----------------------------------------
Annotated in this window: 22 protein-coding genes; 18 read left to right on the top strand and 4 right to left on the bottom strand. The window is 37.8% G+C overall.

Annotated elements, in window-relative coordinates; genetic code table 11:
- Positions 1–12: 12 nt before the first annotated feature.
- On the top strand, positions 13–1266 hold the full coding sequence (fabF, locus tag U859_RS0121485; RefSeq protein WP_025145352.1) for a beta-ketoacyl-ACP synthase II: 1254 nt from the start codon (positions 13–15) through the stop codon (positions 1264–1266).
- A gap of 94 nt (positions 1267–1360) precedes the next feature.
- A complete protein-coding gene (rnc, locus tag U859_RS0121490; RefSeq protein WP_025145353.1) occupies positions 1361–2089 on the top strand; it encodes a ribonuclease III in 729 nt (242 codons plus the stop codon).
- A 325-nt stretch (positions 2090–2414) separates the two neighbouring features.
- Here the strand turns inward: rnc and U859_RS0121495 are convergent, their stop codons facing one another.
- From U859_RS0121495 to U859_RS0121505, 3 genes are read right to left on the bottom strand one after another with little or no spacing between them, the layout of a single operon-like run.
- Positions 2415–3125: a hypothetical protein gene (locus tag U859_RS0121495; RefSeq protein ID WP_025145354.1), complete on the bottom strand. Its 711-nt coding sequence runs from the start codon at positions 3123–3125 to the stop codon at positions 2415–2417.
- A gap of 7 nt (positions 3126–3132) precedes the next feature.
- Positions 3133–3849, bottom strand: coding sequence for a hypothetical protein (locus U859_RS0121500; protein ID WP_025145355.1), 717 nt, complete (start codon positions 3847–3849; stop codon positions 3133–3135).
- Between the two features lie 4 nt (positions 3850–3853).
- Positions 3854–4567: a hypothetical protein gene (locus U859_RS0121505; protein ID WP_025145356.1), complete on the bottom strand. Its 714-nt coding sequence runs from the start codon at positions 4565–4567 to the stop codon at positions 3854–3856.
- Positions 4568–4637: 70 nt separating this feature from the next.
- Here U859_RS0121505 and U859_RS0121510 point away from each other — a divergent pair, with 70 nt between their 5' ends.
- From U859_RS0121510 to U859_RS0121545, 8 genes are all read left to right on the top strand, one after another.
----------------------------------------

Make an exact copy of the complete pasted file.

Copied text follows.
Annotated in this window: 22 protein-coding genes; 18 read left to right on the top strand and 4 right to left on the bottom strand. The window is 37.8% G+C overall.

Annotated elements, in window-relative coordinates; genetic code table 11:
- Positions 1–12: 12 nt before the first annotated feature.
- On the top strand, positions 13–1266 hold the full coding sequence (fabF, locus tag U859_RS0121485; RefSeq protein WP_025145352.1) for a beta-ketoacyl-ACP synthase II: 1254 nt from the start codon (positions 13–15) through the stop codon (positions 1264–1266).
- A gap of 94 nt (positions 1267–1360) precedes the next feature.
- A complete protein-coding gene (rnc, locus tag U859_RS0121490; RefSeq protein WP_025145353.1) occupies positions 1361–2089 on the top strand; it encodes a ribonuclease III in 729 nt (242 codons plus the stop codon).
- A 325-nt stretch (positions 2090–2414) separates the two neighbouring features.
- Here the strand turns inward: rnc and U859_RS0121495 are convergent, their stop codons facing one another.
- From U859_RS0121495 to U859_RS0121505, 3 genes are read right to left on the bottom strand one after another with little or no spacing between them, the layout of a single operon-like run.
- Positions 2415–3125: a hypothetical protein gene (locus tag U859_RS0121495; RefSeq protein ID WP_025145354.1), complete on the bottom strand. Its 711-nt coding sequence runs from the start codon at positions 3123–3125 to the stop codon at positions 2415–2417.
- A gap of 7 nt (positions 3126–3132) precedes the next feature.
- Positions 3133–3849, bottom strand: coding sequence for a hypothetical protein (locus U859_RS0121500; protein ID WP_025145355.1), 717 nt, complete (start codon positions 3847–3849; stop codon positions 3133–3135).
- Between the two features lie 4 nt (positions 3850–3853).
- Positions 3854–4567: a hypothetical protein gene (locus U859_RS0121505; protein ID WP_025145356.1), complete on the bottom strand. Its 714-nt coding sequence runs from the start codon at positions 4565–4567 to the stop codon at positions 3854–3856.
- Positions 4568–4637: 70 nt separating this feature from the next.
- Here U859_RS0121505 and U859_RS0121510 point away from each other — a divergent pair, with 70 nt between their 5' ends.
- From U859_RS0121510 to U859_RS0121545, 8 genes are all read left to right on the top strand, one after another.